Black Hat and Defcon conference: roundup

Read news and analysis from the Black Hat and Defcon conferences, both taking place in Las Vegas this week.

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Security experts gathered at Caesar's Palace in Las Vegas to attend the annual security conference, Black Hat. Delegates, which include federal agents, corporate security professionals, anti-malware companies and hackers, will hear about new security exploits and undergo training in the latest hacking and malware-authoring techniques.

The edgier Defcon "underground" hacker show also kick offs at the Las Vegas Riviera on Wednesday. The annual gathering, which is marking its 15th year, has less of a business focus and is more popular with enthusiasts.

Two high-profile computer attacks that will influence the topics this year are: the strike on Estonia that crippled the websites of banks, media outlets and government agencies; and a data breach at the parent of TJ Maxx that exposed at least 45 million credit and debit cards to potential fraud.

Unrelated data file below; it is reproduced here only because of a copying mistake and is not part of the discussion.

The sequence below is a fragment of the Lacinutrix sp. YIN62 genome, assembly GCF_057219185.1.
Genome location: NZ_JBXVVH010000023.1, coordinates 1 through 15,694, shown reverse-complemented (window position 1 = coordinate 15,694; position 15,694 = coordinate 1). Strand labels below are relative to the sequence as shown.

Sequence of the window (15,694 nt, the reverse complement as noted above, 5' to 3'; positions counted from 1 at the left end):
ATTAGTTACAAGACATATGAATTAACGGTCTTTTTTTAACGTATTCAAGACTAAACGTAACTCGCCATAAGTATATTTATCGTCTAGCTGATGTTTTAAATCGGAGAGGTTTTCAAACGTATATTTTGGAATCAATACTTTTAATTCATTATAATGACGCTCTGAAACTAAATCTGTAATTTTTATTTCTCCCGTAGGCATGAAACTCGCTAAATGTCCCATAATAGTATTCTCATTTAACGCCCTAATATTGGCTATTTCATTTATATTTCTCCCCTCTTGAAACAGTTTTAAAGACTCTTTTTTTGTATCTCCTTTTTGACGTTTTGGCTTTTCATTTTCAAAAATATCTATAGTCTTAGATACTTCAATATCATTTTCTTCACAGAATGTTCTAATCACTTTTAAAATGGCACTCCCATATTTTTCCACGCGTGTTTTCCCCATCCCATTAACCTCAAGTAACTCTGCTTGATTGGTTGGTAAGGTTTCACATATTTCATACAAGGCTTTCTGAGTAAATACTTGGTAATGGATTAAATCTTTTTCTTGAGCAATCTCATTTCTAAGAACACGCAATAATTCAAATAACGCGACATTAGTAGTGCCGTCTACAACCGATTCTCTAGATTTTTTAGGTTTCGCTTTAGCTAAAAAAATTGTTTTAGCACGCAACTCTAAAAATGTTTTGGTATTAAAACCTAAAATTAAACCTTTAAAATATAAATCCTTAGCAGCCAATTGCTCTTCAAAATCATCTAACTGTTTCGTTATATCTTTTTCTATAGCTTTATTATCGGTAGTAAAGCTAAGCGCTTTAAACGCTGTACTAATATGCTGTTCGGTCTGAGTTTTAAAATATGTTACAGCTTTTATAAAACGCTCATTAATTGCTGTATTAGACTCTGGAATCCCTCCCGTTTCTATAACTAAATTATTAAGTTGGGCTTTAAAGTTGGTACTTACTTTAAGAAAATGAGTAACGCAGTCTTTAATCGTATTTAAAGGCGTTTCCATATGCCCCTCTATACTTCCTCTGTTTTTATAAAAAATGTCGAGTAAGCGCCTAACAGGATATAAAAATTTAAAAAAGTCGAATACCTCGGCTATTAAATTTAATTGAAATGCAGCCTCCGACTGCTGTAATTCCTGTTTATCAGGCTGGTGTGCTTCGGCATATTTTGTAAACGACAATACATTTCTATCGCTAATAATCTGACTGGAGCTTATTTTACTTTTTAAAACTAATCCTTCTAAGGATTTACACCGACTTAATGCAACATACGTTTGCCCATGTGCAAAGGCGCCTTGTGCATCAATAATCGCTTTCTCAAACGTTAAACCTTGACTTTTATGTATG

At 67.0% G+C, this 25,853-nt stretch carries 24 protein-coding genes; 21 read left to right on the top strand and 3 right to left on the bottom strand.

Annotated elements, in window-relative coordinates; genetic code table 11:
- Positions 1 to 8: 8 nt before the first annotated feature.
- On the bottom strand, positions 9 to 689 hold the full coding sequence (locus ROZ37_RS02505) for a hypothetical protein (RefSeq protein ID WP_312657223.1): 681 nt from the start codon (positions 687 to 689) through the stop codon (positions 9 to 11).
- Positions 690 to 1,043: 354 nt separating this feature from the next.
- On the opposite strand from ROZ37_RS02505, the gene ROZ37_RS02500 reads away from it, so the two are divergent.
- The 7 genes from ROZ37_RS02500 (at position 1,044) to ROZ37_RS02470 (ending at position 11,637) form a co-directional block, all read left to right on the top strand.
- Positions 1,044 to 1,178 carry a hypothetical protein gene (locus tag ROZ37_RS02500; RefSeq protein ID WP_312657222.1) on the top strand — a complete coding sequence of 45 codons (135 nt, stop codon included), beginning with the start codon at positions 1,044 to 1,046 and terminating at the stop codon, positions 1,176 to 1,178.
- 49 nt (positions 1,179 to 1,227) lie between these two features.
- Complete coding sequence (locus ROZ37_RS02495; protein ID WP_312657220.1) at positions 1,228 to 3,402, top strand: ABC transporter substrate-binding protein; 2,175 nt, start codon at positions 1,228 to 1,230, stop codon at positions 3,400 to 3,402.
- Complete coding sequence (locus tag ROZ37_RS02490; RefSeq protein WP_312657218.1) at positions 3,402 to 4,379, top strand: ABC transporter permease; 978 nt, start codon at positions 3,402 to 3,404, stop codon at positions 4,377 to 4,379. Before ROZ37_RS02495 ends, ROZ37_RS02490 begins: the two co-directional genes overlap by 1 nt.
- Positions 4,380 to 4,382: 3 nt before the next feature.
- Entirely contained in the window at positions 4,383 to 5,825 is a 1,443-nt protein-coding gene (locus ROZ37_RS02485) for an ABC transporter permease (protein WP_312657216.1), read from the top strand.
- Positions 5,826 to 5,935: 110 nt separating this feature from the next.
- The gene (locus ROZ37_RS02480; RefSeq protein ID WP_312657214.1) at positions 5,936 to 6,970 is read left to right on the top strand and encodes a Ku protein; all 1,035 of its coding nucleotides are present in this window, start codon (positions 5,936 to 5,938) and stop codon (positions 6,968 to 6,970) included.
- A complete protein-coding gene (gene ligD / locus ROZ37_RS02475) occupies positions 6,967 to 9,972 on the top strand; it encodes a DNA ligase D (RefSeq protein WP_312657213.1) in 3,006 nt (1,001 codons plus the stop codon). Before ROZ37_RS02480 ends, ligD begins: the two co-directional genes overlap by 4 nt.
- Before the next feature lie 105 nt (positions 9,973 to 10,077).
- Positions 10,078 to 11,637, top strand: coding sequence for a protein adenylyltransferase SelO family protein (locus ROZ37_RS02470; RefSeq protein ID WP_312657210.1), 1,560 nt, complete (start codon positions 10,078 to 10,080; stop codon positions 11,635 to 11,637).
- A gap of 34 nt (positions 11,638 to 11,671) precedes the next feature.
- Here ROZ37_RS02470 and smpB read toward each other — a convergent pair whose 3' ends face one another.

You can read ComputerworldUK's round-up of stories from the event here

Defcon: Websense lures Web 2.0 attackers with HoneyJax

Security people get update on coping with Web 2.0 challenge

Black Hat conference: US immigration refuses entry to presenter

German security expert refused entry because of presentation materials

Black Hat: Malware detection project seeks EU funds

Project Wombat aims to track malicious software attacks

Black Hat: Web apps over Wi-Fi puts data at risk

Hackers can exploit blogs and emails over Wi-Fi

Browser attack back from the dead

Decade-old hack busts through firewalls

Black Hat: New database attack revealed

Timing attack doesn't need application bugs to work

Black Hat: NSA guru lauds security intelligence sharing

Government and private institutions cannot tackle security problems on their own, says NSA

Black Hat: Microsoft seeks help on virtualisation security

Effort to drive forward technology that was dropped from Windows Server 2008

Black Hat: Hackers hunt invisible rootkits

Blue Pill claims hard to swallow

Black Hat: Hackers crack VoIP phones

Man in the middle can listen to your voicemail....

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